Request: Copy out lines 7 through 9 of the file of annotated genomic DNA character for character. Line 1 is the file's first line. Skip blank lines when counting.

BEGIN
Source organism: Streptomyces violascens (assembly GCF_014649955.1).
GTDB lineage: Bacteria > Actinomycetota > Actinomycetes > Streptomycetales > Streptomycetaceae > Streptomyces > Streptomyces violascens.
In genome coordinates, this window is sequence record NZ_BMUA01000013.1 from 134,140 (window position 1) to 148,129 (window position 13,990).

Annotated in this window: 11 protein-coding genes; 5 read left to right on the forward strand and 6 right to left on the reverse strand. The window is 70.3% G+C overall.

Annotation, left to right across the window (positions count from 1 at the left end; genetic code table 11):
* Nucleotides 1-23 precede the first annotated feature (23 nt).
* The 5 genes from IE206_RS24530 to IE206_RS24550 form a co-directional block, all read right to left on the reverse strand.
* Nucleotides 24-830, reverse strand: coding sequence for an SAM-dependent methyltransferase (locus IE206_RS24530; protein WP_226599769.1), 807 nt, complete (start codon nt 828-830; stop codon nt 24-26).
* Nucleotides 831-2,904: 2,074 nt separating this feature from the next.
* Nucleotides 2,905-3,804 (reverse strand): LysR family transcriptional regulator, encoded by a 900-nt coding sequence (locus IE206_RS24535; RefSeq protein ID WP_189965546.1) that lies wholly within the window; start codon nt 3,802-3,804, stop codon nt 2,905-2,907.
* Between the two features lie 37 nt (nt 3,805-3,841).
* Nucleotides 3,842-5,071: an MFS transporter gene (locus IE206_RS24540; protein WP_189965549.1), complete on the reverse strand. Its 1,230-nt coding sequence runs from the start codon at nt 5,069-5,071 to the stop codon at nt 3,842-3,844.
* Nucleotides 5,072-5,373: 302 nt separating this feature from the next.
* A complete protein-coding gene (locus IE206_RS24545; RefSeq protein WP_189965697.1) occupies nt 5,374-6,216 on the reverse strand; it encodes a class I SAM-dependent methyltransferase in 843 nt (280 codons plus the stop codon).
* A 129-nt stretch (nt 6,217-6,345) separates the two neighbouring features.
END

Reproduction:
* The 5 genes from IE206_RS24530 to IE206_RS24550 form a co-directional block, all read right to left on the reverse strand.
* Nucleotides 24-830, reverse strand: coding sequence for an SAM-dependent methyltransferase (locus IE206_RS24530; protein WP_226599769.1), 807 nt, complete (start codon nt 828-830; stop codon nt 24-26).
* Nucleotides 831-2,904: 2,074 nt separating this feature from the next.